In the annual letter to JPMorgan’s shareholders this April, President and CEO Jamie Dimon alerted, “Silicon Valley is coming.” The recent global investment trends and his statement both are a testimony to the fact that the finance industry is all set to be disrupted by technology. Needless to say, in all the fintech battles, consumers stand to win from all sides.
While access to relevant information about financial products is becoming more common, the focus will now be shifting to technologies enhancing convenience of transacting from anywhere, as well as security.
Biometrics + Wearable Technology
Biometric verification implies usage of one or more distinguishing biological traits to uniquely identify a person. The most common identifiers include fingerprints, retina patterns and voice waves. What has been the most alluring about biometrics is its application in securing financial transactions, since biometric identifiers are hard to fake.
Despite immense R&D, biometrics hasn’t picked up big time in consumer applications in the financial sector. However, with more advancements in wearable devices, it seems like a lucrative bet. Companies, world-over, are working on authenticating payments using one’s fingerprints, heart rate and retina. With wearable devices such as smart watches, fitness bands and connected glasses, implementation has become much easier and more convenient for users.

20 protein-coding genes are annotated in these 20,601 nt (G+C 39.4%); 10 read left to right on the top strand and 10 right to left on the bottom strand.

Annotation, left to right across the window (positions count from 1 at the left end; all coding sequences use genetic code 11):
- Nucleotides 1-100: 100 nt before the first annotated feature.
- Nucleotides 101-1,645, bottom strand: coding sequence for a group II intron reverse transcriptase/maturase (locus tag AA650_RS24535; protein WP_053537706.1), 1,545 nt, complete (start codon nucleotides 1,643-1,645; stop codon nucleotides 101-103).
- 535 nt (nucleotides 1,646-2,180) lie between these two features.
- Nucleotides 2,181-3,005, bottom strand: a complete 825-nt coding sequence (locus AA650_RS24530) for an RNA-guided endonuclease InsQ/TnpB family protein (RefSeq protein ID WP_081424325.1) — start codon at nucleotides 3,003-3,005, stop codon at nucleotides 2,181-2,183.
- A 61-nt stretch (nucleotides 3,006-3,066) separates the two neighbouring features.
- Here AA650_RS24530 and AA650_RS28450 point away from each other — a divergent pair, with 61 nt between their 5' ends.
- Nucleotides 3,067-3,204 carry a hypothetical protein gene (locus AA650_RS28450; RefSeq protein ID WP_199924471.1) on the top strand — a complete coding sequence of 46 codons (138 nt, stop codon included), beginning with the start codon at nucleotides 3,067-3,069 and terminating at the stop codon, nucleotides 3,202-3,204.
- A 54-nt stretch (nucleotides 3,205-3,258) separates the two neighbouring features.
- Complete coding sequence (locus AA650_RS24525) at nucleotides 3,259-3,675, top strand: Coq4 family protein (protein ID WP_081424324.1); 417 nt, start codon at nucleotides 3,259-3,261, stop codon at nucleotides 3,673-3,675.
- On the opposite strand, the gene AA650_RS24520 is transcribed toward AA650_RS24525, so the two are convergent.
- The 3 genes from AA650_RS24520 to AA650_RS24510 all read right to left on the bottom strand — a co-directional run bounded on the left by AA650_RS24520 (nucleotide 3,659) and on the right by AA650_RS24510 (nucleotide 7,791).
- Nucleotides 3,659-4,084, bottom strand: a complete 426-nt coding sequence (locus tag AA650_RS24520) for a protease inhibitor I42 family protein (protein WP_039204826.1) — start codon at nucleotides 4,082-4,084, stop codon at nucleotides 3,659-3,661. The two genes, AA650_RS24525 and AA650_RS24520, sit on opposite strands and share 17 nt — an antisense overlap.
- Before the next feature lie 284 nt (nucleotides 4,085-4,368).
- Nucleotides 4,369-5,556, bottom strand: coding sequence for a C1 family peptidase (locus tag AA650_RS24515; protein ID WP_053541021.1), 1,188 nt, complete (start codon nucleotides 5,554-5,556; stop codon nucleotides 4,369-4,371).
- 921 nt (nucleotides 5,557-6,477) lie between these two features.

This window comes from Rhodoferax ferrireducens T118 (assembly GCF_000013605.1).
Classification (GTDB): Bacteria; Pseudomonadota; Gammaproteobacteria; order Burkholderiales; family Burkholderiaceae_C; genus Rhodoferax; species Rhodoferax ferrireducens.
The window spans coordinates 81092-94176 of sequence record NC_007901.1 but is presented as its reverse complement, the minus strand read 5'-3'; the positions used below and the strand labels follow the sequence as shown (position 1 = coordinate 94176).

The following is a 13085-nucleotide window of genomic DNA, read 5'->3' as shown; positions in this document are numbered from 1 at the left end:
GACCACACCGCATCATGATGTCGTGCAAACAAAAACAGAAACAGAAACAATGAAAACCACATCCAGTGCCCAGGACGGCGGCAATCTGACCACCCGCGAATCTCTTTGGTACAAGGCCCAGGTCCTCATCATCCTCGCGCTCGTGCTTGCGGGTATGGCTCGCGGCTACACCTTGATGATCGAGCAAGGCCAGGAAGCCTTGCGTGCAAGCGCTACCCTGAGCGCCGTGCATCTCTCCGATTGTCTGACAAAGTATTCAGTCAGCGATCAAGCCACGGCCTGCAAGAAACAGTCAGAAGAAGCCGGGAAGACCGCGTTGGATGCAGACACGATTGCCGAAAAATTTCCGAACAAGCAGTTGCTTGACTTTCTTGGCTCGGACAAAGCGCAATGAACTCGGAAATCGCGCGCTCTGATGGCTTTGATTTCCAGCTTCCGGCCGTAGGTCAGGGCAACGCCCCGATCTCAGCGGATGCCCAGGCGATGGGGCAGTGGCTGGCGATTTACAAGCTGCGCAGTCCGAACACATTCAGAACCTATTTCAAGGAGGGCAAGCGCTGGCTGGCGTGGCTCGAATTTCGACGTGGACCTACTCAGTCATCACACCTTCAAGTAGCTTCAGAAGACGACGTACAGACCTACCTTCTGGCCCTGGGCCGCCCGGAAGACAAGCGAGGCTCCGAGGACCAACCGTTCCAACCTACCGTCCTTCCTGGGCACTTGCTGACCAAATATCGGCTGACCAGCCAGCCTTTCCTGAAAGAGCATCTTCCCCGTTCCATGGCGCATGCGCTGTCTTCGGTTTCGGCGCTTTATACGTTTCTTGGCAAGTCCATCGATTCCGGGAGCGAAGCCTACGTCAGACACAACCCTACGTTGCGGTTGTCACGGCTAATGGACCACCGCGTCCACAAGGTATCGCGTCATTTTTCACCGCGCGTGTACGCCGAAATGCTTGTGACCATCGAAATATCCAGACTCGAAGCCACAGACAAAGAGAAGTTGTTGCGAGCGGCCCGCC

One example of this is the world’s first biometrically authenticated, wearable device, which will enable, secure and authenticate credit card payments using a person’s heartbeat. This has been launched by MasterCard in association with Nymi and TD Bank Group. The wearable device, known as The Nymi Band, identifies and validates a user based on his/her unique heartbeat (electrocardiogram patterns) through their proprietary technology. The band is integrated with NFC technology which will communicate with any modern POS terminal which accepts Tap & Pay. Though in its very early stages, this solution could be the key to payment via smart-watches, thereby reducing friction as well as fraud.
Internet of Things
Internet of Things (IoT) refers to a network of wirelessly connected smart devices that communicate with each other. According to popular belief, the financial sector has very less to do with IoT, but truth couldn’t be further away from it.
Insurance is where IoT can make the biggest impact. While the concept of telematics is already in application for car insurance, it can easily be extended to cover health and property insurance. For example, a fitness band measuring one’s vital parameters, on detecting erratic heart rate or a serious health hazard, can immediately modify one’s health insurance to suit the present situation in the best possible manner. In a similar way, smart household appliances can impact property insurance claims.
Another example could be in retail spending, where payment instruments communicate with consumer electronics. If a refrigerator detects low count of fruits, it can automatically place an order at a grocery store and transact using one’s credit/debit card or wallet.